Image: Waikiki, in Honolulu, Hawaii
Lucy Pemoni  /  AP
The sun sets on Waikiki, in Honolulu, Hawaii.
updated 5/9/2008 4:56:23 PM ET 2008-05-09T20:56:23

Hawaii is the most expensive state to vacation in, by far, costing two adults an average of $793 a day for food and lodging alone, according to a AAA survey released this week.

State tourism officials said the figure was grossly inflated, arguing the more accurate estimate was about half that amount.

"I think it's more than misleading," Hawaii tourism liaison Marsha Wienert said.

The auto club's recommended daily budget for visitors to the Aloha State is triple the national average of $244 and more than double New York, the second-most expensive state at $320.

Nevada ($301) is third, followed by Florida ($289) and Massachusetts ($287) in AAA's 2008 Annual Vacation Costs Survey. The figures do not include airfare and other costs.

Accommodations in Hawaii, at an average of $675 a night, propelled the state to the overall No. 1. The national average is $164 per night.

AAA said the lodging rates were calculated based on the most recent "published rates" for the more than 60,000 AAA approved properties. The published rates are also known as "rack rates," or the full price of hotel or motel room.

Wienert said daily expenditures this year for a tourist in Hawaii has averaged about $179 per person, or $358 for a couple, well below AAA's estimate.

"Here in Honolulu, there are many different options, depending on what type of budget the visitors are on," she said.

Wienert said isle vacations provide great value and experiences. Also, many attractions, from the beaches to the USS Arizona Memorial at Pearl Harbor, are free.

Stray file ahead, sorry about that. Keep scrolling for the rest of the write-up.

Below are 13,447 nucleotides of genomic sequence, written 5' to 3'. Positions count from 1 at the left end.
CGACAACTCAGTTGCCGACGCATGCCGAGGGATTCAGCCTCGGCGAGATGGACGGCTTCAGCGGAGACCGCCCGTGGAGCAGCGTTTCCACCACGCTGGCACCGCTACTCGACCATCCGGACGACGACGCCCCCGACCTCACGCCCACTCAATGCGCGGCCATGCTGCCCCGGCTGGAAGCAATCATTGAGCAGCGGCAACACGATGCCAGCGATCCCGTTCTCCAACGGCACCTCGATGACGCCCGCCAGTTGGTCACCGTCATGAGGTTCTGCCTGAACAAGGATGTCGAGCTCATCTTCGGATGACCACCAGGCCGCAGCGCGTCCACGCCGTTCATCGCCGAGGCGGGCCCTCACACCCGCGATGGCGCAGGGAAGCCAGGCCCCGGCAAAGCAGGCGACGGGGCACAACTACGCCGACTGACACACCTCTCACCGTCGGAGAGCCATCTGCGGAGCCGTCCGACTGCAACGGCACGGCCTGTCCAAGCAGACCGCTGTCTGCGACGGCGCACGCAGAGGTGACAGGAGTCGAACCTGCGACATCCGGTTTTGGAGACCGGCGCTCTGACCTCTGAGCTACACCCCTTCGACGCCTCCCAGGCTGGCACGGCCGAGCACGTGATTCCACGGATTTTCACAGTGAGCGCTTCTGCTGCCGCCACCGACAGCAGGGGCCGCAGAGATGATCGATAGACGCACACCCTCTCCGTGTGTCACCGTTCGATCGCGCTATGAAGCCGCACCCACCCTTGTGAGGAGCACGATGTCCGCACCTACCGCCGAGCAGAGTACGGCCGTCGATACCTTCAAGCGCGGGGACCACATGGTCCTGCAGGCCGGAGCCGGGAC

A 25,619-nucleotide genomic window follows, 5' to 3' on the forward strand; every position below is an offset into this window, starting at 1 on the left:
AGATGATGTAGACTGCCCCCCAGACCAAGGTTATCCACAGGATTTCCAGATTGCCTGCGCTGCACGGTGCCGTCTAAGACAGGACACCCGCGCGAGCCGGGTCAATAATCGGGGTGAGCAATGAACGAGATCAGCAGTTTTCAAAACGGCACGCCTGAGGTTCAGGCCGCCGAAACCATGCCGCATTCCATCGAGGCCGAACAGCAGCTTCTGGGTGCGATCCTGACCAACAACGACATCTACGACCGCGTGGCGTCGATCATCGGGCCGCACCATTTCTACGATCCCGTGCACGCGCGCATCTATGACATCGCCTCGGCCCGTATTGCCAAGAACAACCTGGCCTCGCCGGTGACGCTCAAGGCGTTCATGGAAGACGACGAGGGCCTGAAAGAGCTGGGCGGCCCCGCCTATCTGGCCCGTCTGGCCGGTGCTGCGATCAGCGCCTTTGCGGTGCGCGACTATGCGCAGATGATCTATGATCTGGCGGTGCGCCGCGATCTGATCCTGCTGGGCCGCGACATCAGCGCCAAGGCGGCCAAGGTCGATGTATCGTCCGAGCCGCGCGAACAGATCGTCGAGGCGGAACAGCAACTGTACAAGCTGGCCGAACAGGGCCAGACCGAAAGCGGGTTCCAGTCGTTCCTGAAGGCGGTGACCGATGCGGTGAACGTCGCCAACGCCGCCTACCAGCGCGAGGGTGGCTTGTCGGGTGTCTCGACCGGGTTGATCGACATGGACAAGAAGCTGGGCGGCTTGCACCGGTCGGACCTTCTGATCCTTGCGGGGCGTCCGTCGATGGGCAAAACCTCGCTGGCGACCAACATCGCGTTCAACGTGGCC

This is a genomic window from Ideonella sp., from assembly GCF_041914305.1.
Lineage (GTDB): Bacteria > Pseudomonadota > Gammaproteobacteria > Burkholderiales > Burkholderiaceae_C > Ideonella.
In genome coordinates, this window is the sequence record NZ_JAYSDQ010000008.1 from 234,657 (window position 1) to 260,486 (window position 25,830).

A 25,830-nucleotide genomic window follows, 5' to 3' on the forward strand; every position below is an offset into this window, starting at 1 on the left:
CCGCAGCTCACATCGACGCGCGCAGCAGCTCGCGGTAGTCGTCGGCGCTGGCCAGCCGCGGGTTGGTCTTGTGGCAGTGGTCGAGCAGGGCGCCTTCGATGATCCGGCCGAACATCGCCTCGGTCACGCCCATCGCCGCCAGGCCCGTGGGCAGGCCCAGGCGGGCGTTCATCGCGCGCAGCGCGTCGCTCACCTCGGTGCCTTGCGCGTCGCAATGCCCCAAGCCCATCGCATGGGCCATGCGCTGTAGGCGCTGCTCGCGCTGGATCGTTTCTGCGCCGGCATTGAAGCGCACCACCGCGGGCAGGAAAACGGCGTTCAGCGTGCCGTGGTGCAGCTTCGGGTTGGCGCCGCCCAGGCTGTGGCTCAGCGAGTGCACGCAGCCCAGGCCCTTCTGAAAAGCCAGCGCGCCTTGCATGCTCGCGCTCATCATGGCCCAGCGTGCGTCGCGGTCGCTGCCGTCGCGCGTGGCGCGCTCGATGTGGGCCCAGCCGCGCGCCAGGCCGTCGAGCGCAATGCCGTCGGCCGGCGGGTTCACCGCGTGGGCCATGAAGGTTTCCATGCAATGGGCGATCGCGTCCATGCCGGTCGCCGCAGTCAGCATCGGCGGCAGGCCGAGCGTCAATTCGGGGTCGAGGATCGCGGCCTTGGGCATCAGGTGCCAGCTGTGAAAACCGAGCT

AAA spokeswoman Heather Hunter said the auto club's estimates were "budgeting guidelines" to be used as a travel planning tool.

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She said people could find lower prices if they travel during off-peak seasons, search in advance for package deals or discounts, use travel agents or contact the hotels directly for their best rates.

"There are many ways to save while you're traveling, so I don't think you should look at that number and think that it would exclude you," Hunter said.

The least expensive state to vacation is North Dakota, costing about $159 a day in meals and accommodations. Fellow farm belt states of Nebraska, Kansas, Iowa and South Dakota were also a bargain, according to AAA.

Nationwide, the auto club recommended two adults dining together at full-service restaurants budget $80 a day for three meals, not including tips or beverages.

In Hawaii, the average is $117 daily for two adults, second to Nevada's $124 a day.

To save on food costs, AAA recommended eating the main meal at midday to take advantage of lower lunch prices. Many restaurants also offer "early bird" dinner specials.

AAA said its 2008 figures cannot be compared with last year because a change in available data and calculations.

Hawaii was also at the top of last year's AAA travel survey with an average daily cost for a family of four of $650, which was lower than this year's total for two adults.

The most expensive city in the nation this year is Honolulu, with an average of $673 per day, followed by New York City ($606), Miami ($370), San Diego ($361) and Las Vegas ($358).

Copyright 2008 The Associated Press. All rights reserved. This material may not be published, broadcast, rewritten or redistributed.

Photos: Hawaiian paradise

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  1. Waimea Canyon, Kauai

    Kalalau Valley, on Kauai's west side, is more than 3,000 feet deep and provides stunning panoramic views. Waimea is nicknamed "The Grand Canyon of the Pacific." (John Borthwick / Lonely Planet) Back to slideshow navigation
  2. Honolulu, Hawaii